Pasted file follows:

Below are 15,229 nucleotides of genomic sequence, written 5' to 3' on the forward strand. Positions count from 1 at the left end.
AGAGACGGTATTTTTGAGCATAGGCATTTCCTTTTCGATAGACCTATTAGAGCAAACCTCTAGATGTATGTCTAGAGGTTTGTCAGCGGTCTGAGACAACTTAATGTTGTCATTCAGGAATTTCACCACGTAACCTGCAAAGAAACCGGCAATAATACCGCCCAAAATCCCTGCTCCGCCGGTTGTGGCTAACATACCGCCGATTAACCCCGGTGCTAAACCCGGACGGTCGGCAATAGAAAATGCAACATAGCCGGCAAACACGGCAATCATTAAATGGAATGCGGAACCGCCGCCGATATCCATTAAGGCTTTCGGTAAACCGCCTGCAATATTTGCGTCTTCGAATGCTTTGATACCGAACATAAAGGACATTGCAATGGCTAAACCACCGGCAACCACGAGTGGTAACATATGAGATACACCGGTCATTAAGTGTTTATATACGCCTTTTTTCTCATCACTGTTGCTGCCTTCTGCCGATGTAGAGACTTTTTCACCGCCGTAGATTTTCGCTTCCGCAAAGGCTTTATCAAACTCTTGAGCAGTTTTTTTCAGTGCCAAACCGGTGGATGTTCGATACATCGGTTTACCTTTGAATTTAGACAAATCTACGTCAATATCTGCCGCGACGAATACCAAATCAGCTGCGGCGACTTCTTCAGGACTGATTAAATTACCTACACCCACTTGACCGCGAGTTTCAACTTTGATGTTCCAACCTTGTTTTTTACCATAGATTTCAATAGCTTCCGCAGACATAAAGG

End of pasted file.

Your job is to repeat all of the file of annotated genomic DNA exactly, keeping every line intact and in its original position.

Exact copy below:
Below are 15,229 nucleotides of genomic sequence, written 5' to 3' on the forward strand. Positions count from 1 at the left end.
AGAGACGGTATTTTTGAGCATAGGCATTTCCTTTTCGATAGACCTATTAGAGCAAACCTCTAGATGTATGTCTAGAGGTTTGTCAGCGGTCTGAGACAACTTAATGTTGTCATTCAGGAATTTCACCACGTAACCTGCAAAGAAACCGGCAATAATACCGCCCAAAATCCCTGCTCCGCCGGTTGTGGCTAACATACCGCCGATTAACCCCGGTGCTAAACCCGGACGGTCGGCAATAGAAAATGCAACATAGCCGGCAAACACGGCAATCATTAAATGGAATGCGGAACCGCCGCCGATATCCATTAAGGCTTTCGGTAAACCGCCTGCAATATTTGCGTCTTCGAATGCTTTGATACCGAACATAAAGGACATTGCAATGGCTAAACCACCGGCAACCACGAGTGGTAACATATGAGATACACCGGTCATTAAGTGTTTATATACGCCTTTTTTCTCATCACTGTTGCTGCCTTCTGCCGATGTAGAGACTTTTTCACCGCCGTAGATTTTCGCTTCCGCAAAGGCTTTATCAAACTCTTGAGCAGTTTTTTTCAGTGCCAAACCGGTGGATGTTCGATACATCGGTTTACCTTTGAATTTAGACAAATCTACGTCAATATCTGCCGCGACGAATACCAAATCAGCTGCGGCGACTTCTTCAGGACTGATTAAATTACCTACACCCACTTGACCGCGAGTTTCAACTTTGATGTTCCAACCTTGTTTTTTACCATAGATTTCAATAGCTTCCGCAGACATAAAGG